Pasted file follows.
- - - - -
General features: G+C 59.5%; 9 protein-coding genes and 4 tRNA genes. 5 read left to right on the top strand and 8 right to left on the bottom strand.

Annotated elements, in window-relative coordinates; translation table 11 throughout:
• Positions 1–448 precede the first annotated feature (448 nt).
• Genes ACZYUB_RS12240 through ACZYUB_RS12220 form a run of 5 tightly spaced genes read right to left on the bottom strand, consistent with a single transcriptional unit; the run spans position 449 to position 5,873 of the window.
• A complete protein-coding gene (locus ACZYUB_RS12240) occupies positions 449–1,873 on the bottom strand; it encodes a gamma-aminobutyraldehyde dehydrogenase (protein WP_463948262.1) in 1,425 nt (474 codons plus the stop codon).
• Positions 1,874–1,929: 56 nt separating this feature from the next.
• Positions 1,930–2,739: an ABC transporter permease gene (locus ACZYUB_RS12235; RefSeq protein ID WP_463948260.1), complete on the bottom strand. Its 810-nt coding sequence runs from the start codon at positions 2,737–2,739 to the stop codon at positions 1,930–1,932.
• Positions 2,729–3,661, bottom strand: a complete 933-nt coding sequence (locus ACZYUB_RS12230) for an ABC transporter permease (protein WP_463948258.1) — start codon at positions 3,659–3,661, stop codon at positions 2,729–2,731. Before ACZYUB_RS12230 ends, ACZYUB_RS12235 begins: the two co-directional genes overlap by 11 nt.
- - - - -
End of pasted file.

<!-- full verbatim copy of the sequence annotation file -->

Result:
General features: G+C 59.5%; 9 protein-coding genes and 4 tRNA genes. 5 read left to right on the top strand and 8 right to left on the bottom strand.

Annotated elements, in window-relative coordinates; translation table 11 throughout:
• Positions 1–448 precede the first annotated feature (448 nt).
• Genes ACZYUB_RS12240 through ACZYUB_RS12220 form a run of 5 tightly spaced genes read right to left on the bottom strand, consistent with a single transcriptional unit; the run spans position 449 to position 5,873 of the window.
• A complete protein-coding gene (locus ACZYUB_RS12240) occupies positions 449–1,873 on the bottom strand; it encodes a gamma-aminobutyraldehyde dehydrogenase (protein WP_463948262.1) in 1,425 nt (474 codons plus the stop codon).
• Positions 1,874–1,929: 56 nt separating this feature from the next.
• Positions 1,930–2,739: an ABC transporter permease gene (locus ACZYUB_RS12235; RefSeq protein ID WP_463948260.1), complete on the bottom strand. Its 810-nt coding sequence runs from the start codon at positions 2,737–2,739 to the stop codon at positions 1,930–1,932.
• Positions 2,729–3,661, bottom strand: a complete 933-nt coding sequence (locus ACZYUB_RS12230) for an ABC transporter permease (protein WP_463948258.1) — start codon at positions 3,659–3,661, stop codon at positions 2,729–2,731. Before ACZYUB_RS12230 ends, ACZYUB_RS12235 begins: the two co-directional genes overlap by 11 nt.